When Ameena Maria Khawaja and her husband, Danko Druško, moved from Los Angeles to Salinas in February, they knew life would be quieter. The musical duo had spent years performing in Europe; Khawaja, a cellist and mezzo-soprano, had been at the LA Philharmonic for a decade, and Druško is a conductor who’d led ensembles large and small. He became the music director and conductor of Youth Music Monterey and she became director of Youth Orchestra Salinas. (Druško is also music director and conductor at YOSAL.)
But they did not plan on a pandemic, which brought live performance to a sudden halt. In that unplanned slowdown, Khawaja started rethinking how the roughly 100 student musicians in the program might regroup. She tapped into music teacher connections from the LA Philharmonic, Los Angeles Chamber Orchestra, San Diego Symphony and Las Vegas Philharmonic to post instructional videos and offer private lessons via video chat. She transitioned YOSAL’s music theory and music history classes to online. The format will remain, even after YOSAL can return to in-person instruction.
“This virtual space has allowed us to pull in talent from everywhere,” Khawaja says. “We realized the potential for utilizing everyone we know, and we know a giant section of the music world.”
Students performed virtual recitals for each other as a season-ender this week, and YOSAL’s summer program will launch June 22. Unlike other music programs the nonprofit offers for kids who enroll and attend daily after-school classes, the Salinas Summer Symphony will be open to anyone with a Salinas zip code (and Salinas natives). “We want to showcase people’s talents who may be a lawyer or a journalist, but may play an instrument,” Khawaja says. “Our goal is to engage as many people as possible.”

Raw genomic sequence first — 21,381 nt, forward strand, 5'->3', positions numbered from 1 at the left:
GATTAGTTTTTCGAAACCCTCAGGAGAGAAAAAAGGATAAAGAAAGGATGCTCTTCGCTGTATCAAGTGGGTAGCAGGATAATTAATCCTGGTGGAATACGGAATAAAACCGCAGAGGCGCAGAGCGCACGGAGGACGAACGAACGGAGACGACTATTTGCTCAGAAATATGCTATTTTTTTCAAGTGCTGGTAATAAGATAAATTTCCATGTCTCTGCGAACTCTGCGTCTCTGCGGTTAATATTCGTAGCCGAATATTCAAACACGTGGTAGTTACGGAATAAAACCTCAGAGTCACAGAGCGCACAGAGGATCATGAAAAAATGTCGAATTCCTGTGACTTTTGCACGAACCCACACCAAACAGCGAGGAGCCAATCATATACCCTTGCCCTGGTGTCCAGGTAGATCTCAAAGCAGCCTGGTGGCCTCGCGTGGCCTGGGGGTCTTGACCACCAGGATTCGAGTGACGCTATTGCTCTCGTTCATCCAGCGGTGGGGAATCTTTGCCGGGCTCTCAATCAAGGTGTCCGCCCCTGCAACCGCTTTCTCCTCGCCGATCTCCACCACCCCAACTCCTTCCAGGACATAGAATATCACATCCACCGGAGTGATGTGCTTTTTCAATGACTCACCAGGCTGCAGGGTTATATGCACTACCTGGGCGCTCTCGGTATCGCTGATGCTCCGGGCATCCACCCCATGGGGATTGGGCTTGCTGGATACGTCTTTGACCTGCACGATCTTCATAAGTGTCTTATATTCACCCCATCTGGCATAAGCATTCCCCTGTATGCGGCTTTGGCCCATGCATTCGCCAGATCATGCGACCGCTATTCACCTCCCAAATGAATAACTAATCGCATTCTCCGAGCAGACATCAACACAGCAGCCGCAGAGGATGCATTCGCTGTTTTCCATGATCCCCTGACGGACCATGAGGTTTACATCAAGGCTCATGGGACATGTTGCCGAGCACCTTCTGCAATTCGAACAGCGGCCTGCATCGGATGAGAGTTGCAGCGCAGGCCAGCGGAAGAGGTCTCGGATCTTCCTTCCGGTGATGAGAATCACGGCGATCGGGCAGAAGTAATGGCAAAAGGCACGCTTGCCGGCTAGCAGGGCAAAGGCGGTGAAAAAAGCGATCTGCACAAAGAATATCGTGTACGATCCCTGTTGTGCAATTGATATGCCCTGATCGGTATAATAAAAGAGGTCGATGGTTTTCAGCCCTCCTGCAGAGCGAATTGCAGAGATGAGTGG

All musicians who sign up will register as beginner, intermediate or advanced will receive a corresponding part – an excerpt of Beethoven’s Fifth, which Khawaja describes as “very exciting” – and have a month to practice with the aid of online videos, until July 24 in preparation for a virtual concert that will be streamed on July 31.
Yaretzi Martinez performed her oboe recital virtually on June 10 (she played Vivaldi), and plans to join the summer symphony. “Even though it’s virtual, I’d still like to participate,” she says. “I’d rather have activities to do in the summer.” She’s 13, entering North Salinas High next fall, and says music has given her daily after-school structure the way her sister has played sports.
Martinez cycled through a few instruments before settling on oboe last year – French horn, cello, flute – because it’s uncommon, and she wanted a challenge.
For Khawaja, the summer symphony is also a chance to reintroduce YOSAL to the community at large. She hopes to recruit more kids, who must commit to a rigorous schedule of daily after-school music classes (all free, for first – through 12th-graders), and put a spotlight on Salinas for classical music. “It’s ambitious, but doable,” she says.